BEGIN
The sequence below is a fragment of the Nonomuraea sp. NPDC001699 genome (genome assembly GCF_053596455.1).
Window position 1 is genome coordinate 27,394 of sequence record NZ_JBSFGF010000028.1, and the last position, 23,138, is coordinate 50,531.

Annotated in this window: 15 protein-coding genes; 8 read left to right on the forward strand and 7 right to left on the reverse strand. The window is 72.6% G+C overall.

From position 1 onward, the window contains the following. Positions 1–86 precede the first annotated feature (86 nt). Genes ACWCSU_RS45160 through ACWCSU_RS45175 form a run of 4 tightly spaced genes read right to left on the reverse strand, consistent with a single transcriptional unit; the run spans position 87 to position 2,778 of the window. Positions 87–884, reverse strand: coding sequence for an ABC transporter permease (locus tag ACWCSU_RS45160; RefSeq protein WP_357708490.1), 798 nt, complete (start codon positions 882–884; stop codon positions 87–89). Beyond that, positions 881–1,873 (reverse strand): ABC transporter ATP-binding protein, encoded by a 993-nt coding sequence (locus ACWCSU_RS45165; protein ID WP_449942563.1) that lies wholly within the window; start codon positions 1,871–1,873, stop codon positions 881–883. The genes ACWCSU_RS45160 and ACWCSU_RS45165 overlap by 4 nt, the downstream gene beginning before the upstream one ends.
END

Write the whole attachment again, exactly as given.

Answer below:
The sequence below is a fragment of the Nonomuraea sp. NPDC001699 genome (genome assembly GCF_053596455.1).
Window position 1 is genome coordinate 27,394 of sequence record NZ_JBSFGF010000028.1, and the last position, 23,138, is coordinate 50,531.

Annotated in this window: 15 protein-coding genes; 8 read left to right on the forward strand and 7 right to left on the reverse strand. The window is 72.6% G+C overall.

From position 1 onward, the window contains the following. Positions 1–86 precede the first annotated feature (86 nt). Genes ACWCSU_RS45160 through ACWCSU_RS45175 form a run of 4 tightly spaced genes read right to left on the reverse strand, consistent with a single transcriptional unit; the run spans position 87 to position 2,778 of the window. Positions 87–884, reverse strand: coding sequence for an ABC transporter permease (locus tag ACWCSU_RS45160; RefSeq protein WP_357708490.1), 798 nt, complete (start codon positions 882–884; stop codon positions 87–89). Beyond that, positions 881–1,873 (reverse strand): ABC transporter ATP-binding protein, encoded by a 993-nt coding sequence (locus ACWCSU_RS45165; protein ID WP_449942563.1) that lies wholly within the window; start codon positions 1,871–1,873, stop codon positions 881–883. The genes ACWCSU_RS45160 and ACWCSU_RS45165 overlap by 4 nt, the downstream gene beginning before the upstream one ends.